Banished to the Minor Leagues for most of April because of weight and stamina concerns, Hernandez returned to the Major League spotlight with an emphatic flourish. The Minnesota Twins have to be scratching their heads and wondering what all the conditioning hubbub was about after Hernandez silenced them with a two-hitter through seven innings in Kansas City's 3-1 victory Wednesday night.
"He looks pretty slim right now, huh?" Royals manager Buddy Bell said.
Indeed, Hernandez's return couldn't have gone much better. Some skeptics questioned why the Royals would bring up Hernandez from Triple-A Omaha after three starts there resulted in a 10.67 ERA.
But after Shannon Stewart opened the game with a single and advanced on a wild pitch, Hernandez steamrolled through the Twins' lineup until the fifth. Justin Morneau hit a homer for a 1-1 tie, but the Royals countered with Matt Stairs' go-ahead double in the sixth and made a winner of Hernandez, who retired 21 of the 23 hitters he faced.
Hernandez, who had gone to Spring Training projected to be a No. 1 or No. 2 starter, said it wasn't a case of him having to prove himself as a pitcher.
"I'm Runelvys Hernandez," he said. "Everybody knows I can pitch here."
Hernandez did take personal responsibility for not being in the rotation from the start of the season.
"It's my fault," he said. "I wasn't doing my job. ... I was there [at Triple-A] to get better and I showed today I'm better. I'm going to keep doing it."
Hernandez made it a point to thank those who have stood by him, particularly Royals general manager Allard Baird, Bell and his teammates.
"I want to say thank you for supporting me," Hernandez said. "I'm going to keep working and try to be healthy and help my team win games."
Winning his season debut at the Major League level is nothing new for Hernandez, who also accomplished that feat in 2003 and 2005. Now, the trick is to settle in and show consistency over the long haul.
"He was outstanding tonight," Bell said. "He had great command, and really, that was the only thing I was concerned about."
The first major clue that it was going to be Hernandez's night came with Stewart at second and nobody out in the first. Luis Castillo, a master at handling the bat, couldn't advance the runner as Hernandez jammed him and induced a groundout to third.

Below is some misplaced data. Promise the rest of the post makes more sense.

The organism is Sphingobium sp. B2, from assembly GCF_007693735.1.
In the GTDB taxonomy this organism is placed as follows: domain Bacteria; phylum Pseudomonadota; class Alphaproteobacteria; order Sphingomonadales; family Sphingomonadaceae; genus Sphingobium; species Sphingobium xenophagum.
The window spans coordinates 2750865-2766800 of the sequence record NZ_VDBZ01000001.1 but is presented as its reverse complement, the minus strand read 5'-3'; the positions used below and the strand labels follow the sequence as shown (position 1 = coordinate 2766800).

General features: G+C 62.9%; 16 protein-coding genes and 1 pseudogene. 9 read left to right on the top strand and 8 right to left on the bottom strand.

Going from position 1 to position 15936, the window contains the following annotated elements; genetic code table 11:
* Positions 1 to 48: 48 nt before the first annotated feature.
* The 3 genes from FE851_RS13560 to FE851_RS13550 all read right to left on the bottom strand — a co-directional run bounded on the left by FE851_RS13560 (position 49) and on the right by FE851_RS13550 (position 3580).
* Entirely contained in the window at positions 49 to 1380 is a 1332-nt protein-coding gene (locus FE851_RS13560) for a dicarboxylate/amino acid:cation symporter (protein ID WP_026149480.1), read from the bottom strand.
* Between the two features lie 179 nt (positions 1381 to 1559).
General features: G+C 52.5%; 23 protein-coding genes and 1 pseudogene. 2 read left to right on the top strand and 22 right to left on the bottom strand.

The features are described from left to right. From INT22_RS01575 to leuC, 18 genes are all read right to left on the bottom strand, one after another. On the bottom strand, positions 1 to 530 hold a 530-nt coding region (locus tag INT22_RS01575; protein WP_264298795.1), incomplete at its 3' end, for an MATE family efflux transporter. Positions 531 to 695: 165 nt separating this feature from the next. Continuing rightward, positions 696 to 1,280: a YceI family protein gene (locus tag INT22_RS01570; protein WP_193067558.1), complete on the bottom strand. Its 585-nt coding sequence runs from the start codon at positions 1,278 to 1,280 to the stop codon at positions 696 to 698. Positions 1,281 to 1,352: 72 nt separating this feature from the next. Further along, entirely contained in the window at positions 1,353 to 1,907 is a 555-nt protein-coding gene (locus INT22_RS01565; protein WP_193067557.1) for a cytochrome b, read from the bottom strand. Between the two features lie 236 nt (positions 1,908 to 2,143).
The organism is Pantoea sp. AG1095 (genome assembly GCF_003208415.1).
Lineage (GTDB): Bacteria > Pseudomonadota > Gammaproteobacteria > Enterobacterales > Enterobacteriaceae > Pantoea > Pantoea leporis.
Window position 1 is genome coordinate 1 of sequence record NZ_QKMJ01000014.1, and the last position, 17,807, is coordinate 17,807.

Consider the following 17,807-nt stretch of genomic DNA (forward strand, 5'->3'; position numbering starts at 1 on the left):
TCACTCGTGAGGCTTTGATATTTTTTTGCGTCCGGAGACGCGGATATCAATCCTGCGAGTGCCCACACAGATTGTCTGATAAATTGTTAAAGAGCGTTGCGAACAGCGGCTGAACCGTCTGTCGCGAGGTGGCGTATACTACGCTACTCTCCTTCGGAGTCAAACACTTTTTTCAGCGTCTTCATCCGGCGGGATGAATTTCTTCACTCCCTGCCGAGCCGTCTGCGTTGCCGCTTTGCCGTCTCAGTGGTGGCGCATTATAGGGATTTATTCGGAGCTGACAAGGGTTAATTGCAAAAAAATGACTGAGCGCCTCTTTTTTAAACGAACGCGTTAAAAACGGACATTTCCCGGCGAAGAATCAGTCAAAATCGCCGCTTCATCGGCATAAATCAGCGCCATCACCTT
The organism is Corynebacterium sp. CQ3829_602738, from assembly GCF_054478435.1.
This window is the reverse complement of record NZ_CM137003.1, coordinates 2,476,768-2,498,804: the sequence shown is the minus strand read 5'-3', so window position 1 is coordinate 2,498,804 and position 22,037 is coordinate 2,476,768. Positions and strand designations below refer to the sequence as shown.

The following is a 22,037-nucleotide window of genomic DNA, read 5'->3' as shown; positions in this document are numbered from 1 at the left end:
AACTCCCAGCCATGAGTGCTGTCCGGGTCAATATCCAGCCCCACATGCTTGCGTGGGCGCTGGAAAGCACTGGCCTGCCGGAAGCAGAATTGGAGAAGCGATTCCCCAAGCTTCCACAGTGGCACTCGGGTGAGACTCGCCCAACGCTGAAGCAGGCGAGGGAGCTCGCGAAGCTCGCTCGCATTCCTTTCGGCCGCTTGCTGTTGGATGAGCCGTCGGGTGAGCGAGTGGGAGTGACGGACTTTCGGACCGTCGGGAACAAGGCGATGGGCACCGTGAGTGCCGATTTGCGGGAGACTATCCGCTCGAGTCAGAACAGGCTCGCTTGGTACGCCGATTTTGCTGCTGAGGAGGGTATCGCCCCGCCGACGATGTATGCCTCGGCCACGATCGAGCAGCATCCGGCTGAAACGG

In retrospect, Bell felt that might have been the biggest out of the game.
Hernandez threw just 82 pitches through seven innings and wanted to start the eighth. But Bell didn't push Hernandez, going with Elmer Dessens in the eighth and Ambiorix Burgos in the ninth to pick up Kansas City's third win in the last four games.
While the night belonged mainly to Hernandez, it was also a big evening for Stairs, who had gone hitless in limited duty this season before his go-ahead double in the sixth, a liner over Torii Hunter's head in center. An RBI single by Emil Brown off Scott Baker pushed the Royals to a 3-1 lead.
Bell has been searching for ways to knock the rust off Stairs by getting him more at-bats, and the opportunity came on Wednesday as regular designated hitter Mike Sweeney got a breather and Stairs assumed that role.
"I felt today I was back to the old me in taking aggressive swings and not worrying about striking out," Stairs said.
The Royals, who suffered a frustrating loss on Tuesday when they left 14 on bases in a 2-1 defeat, made sure there wasn't a negative snowball effect thanks mainly to the Hernandez-Stairs combo. Mark Grudzielanek was also a big factor, with a 3-for-4 night and two runs scored.
It all starts with starting pitching, though, and Hernandez responded to the glare of the spotlight.
"He took the mound with an attitude," Stairs said. "Maybe what he has gone through is a learning experience that shows him the big leagues is not easy. Hopefully, Runelvys realizes that now and goes on to win 20 games for us."
Robert Falkoff is a reporter for MLB.com. This story was not subject to the approval of Major League Baseball or its clubs.